Friday, June 04, 2004

Wal-Mart is bad for America

Why you're right:

1. Wal-Mart destroys more jobs than it creates. A new Wal-Mart destroys jobs by putting local merchants out of business. The jobs Wal-Mart creates are fewer, lower-paying and mostly part-time. (Good Jobs First)

2. Wal-Mart burdens public health care programs. Most jobs at Wal-Mart have little or no health benefits. Wal-Mart encourages its workers to seek public assistance for their health care. In Georgia, 10,000 children of Wal-Mart employees were enrolled in the public health insurance program. (NOW with Bill Moyers, AFL-CIO)

3. Wal-Mart exploits workers. The average hourly worker makes just $18,000 dollars a year. Meanwhile, in 2002, the corporation raked in $6.6 billion in profits. Wal-Mart has known for years that many of its stores violate child labor laws and state regulations requiring work breaks - but has done little, if anything, to stop it. (Mother Jones, New York Times)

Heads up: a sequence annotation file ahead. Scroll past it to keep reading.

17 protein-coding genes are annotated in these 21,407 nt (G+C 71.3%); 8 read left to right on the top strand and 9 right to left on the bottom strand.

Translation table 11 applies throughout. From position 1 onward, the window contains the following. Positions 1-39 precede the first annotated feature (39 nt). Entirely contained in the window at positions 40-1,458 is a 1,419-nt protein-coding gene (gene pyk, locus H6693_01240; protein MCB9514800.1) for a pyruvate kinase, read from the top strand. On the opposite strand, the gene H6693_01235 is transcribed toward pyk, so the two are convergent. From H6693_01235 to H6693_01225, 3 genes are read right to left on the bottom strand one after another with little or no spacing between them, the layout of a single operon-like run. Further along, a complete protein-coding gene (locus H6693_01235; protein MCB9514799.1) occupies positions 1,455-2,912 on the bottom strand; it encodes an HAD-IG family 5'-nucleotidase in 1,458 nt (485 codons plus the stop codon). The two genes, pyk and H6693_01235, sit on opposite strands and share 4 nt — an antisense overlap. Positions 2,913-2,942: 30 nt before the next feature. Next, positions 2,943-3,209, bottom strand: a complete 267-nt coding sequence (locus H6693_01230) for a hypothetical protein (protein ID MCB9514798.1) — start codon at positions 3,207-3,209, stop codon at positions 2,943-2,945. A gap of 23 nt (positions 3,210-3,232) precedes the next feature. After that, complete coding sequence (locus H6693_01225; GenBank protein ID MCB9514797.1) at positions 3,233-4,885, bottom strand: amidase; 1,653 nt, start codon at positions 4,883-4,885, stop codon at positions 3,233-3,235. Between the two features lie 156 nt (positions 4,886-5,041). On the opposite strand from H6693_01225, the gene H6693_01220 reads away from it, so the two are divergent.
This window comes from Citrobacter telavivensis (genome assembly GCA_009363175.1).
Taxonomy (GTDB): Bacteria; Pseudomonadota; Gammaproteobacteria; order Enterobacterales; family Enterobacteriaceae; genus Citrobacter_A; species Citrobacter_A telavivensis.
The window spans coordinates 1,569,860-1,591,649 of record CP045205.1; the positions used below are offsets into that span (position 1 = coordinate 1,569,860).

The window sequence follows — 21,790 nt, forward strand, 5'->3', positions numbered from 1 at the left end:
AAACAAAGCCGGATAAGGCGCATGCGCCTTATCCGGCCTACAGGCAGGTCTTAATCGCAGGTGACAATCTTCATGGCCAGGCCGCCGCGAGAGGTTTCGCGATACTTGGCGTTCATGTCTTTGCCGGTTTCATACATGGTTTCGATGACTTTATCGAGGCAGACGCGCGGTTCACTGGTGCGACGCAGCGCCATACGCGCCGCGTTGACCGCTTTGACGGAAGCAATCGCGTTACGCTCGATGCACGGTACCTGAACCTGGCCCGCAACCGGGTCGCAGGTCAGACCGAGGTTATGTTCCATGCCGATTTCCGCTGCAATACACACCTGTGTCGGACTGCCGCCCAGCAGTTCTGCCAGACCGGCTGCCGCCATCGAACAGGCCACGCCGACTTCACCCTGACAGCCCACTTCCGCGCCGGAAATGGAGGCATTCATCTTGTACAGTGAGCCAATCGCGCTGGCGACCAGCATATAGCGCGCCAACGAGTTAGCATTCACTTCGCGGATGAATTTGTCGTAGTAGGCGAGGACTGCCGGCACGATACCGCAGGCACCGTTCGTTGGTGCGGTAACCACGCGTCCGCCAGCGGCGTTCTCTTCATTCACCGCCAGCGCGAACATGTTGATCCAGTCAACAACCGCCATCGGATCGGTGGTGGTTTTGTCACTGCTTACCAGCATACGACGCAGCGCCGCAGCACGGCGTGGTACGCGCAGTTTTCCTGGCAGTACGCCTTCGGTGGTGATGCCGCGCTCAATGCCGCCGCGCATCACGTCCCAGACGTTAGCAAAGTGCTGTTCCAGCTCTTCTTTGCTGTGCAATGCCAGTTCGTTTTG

4. Wal-Mart degrades the environment. The federal government charged Wal-Mart with violating the Clean Water Act in 17 locations across the country. Run-off from Wal-Mart construction sites polluted drinking water, streams and lakes. To settle the charges Wal-Mart agreed to pay a $1 million dollar fine. (EPA)

Why They're Wrong:

Proponents of Wal-Mart tout their low prices - and the positive impact they have on the purchasing power of consumers. But Wal-Mart is able to provide low prices because they are heavily subsidized by taxpayers. In addition to relying on public health care for their employees, Wal-Mart has benefited from over $1 billion in economic development subsidies. (Good Jobs First)

A Better Idea:

Make corporations like Wal-Mart help pay for public assistance programs from which they benefit. Instead of providing taxpayer subsidies to Wal-Mart, invest in businesses that provide stable jobs with adequate wages and health benefits.